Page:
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Archive for the ‘Red Meat’ Category


This is a staple during Ramadan. Very hearty soup, that is a meal in and of itself. In Sana’a they make it sweet and they add milk. But in Aden ours is very different and we make it either plain which we call  Shurbah Baydha which literally means “White Soup”  or we add a red sauce to it that we make with onions, tomatoes and spices and hence call it Shurbah Hamra meaning “Red Soup”. So here’s the recipe for the plain one. Insha Allah will post the red one, which is not my favorite. This one, on the other hand is very much my favorite in Ramadan and the rest of the year. Let’s start Bismillah. You will need:

1) 1/2 pound of lamb cut into small pieces with bone in [you can also use chicken which will cut down the cooking time]

2) 2 cups of rolled oats [or you can use Old Fashioned Quaker Oats]

3) 3 sticks of cinnamon

4) 1/2 tblsp of peppercorns

5) 1/2 tsp of curry powder

6) 1/2 of a medium onion finely chopped

7) 1 small tomato finely chopped

8) Salt to taste

For garnish: fry some onions in a little oil until golden brown or darker [according to taste] and traditional Yemeni ghee or  olive oil.

In a pot add water to cover the meat completely and place under medium high heat [about 4 cups]. Remove the froth that collects on the surface as the meat starts to boil. Then add the peppercorns, cinnamon sticks, curry powder, onion, tomatoes and salt and let boil for about 20 minutes. If the water has evaporated some, add 1 cup or so. Then add the oats and mix well and cover and let boil under medium low heat. I also like to transfer it to the oven and let it slow cook in there at 350 degrees fahrenheit until the meat is tender. If you place it in the oven make sure you check on it every 15 minutes and stir. If it is too thick add some more water. I like mine thick so I add less water to maintain the thick consistency. But in Yemen there are many who like theirs thinner, so they add more water. So it depends on your taste. Once the meat is tender, that means the soup is cooked and ready to serve. Serve hot with the fried onions and a little ghee or olive oil. Note: we don’t add garlic to this soup probably because the Prophet (peace be upon him) said, “Whoever eats onions, garlic or leeks should not approach our mosque, because whatever offends the sons of Adam may offend the angels” (Muslim). And since this soup is eaten in Ramadan particularly, just before Maghreb [sunset prayer],  garlic is avoided. The onion on the other hand is totally lost in this soup–you can neither smell it or taste it. You will see for yourselves once you make it insha Allah.

*You can even make this in a pressure cooker as well if you want to cut back on cooking time.

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My husband Khaled cooks for me once a year. The very first time he made this Kabsah [it’s the only thing he really makes besides steak] I was blown away with its deliciousness. It is quick, easy and does not sacrifice taste.  When I am crunched for time, this is what I usually make. I asked him where he learnt this and he told at the Yemeni Bachelor pad he stayed in before we got married. He added, “We made it every day! Different person every day but the same recipe.” What makes it convenient is that you can use any spice mix for this, but Hawayej Shirkah [mixture of ground cumin, coriander, cinnamon, cardamon, pepper, and sometimes turmeric] is the one typically used by Yemenis for this one. I am sure before Yemeni brothers migrate from Yemen their mothers, sisters or wives send them with a big bag of this mixed spice.  But you can use any spice mix–Garam Masala or even Biryani mixes work equally well. They usually use one pot that they can start on the stove and then place in the oven.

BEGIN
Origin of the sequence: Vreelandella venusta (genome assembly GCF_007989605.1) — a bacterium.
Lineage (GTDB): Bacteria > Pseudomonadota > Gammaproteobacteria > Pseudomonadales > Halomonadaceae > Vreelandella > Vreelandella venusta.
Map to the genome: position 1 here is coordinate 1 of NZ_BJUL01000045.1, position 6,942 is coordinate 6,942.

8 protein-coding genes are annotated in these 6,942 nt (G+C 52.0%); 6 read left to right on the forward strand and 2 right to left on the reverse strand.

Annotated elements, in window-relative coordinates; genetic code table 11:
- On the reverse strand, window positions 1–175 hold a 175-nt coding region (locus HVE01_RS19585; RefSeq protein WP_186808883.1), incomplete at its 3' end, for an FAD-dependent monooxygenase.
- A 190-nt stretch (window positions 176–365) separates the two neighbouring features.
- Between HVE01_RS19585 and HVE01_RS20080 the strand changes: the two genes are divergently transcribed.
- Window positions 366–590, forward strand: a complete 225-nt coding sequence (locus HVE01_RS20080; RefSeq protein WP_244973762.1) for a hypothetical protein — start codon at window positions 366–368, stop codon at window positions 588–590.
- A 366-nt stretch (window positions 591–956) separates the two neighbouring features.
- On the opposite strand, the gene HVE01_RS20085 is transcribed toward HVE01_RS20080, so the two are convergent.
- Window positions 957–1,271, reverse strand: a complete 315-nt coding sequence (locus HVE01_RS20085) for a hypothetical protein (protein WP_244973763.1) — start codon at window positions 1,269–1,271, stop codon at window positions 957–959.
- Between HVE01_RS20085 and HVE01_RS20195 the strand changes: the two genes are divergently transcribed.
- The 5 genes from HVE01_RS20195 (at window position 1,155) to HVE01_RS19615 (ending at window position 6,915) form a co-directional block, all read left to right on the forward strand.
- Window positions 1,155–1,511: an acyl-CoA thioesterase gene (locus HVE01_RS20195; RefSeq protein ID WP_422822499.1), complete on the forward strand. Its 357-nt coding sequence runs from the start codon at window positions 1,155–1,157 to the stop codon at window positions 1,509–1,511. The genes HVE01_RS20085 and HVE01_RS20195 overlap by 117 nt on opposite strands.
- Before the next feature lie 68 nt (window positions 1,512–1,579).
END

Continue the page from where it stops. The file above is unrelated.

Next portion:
You will need [serves 4] :

1) 1 chicken or 1 lb of lamb cut into medium pieces. If you are using lamb then boil it until it is well done.

2) 1 cup and a 1/2 of rice half boiled [which means boiled until almost done, but not quite]

3) 1 tsp and a 1/2 of the spice mix of your choice

4) 2 clovers of garlic roughly crushed

5) 1 tomato roughly chopped

6) 1 green chilly pepper roughly chopped

7) 1 tblsp  of cilantro roughly chopped

8) 2 medium potatoes quartered

9) yellow / orange rice coloring

10) medium onion roughly chopped into slices

11) 2-3 tbslp of oil

Alright let’s begin! In the pot, under medium high heat, add the onion slices and let brown a little. Then add the oil and potatoes. When the onion has browned, add the meat, garlic, spice, tomatoes, green chilly, and cilantro. Let cook for 5 minutes and then add 1 cup of water and let cook until the potato is almost done [but not quite]. Layer all the rice on top. Sprinkle a little of the food coloring and about 2 tbslp of water and place in oven for 20-30 minutes at 350 degrees Fahrenheit. It’s done. Serve hot with your favorite salad.

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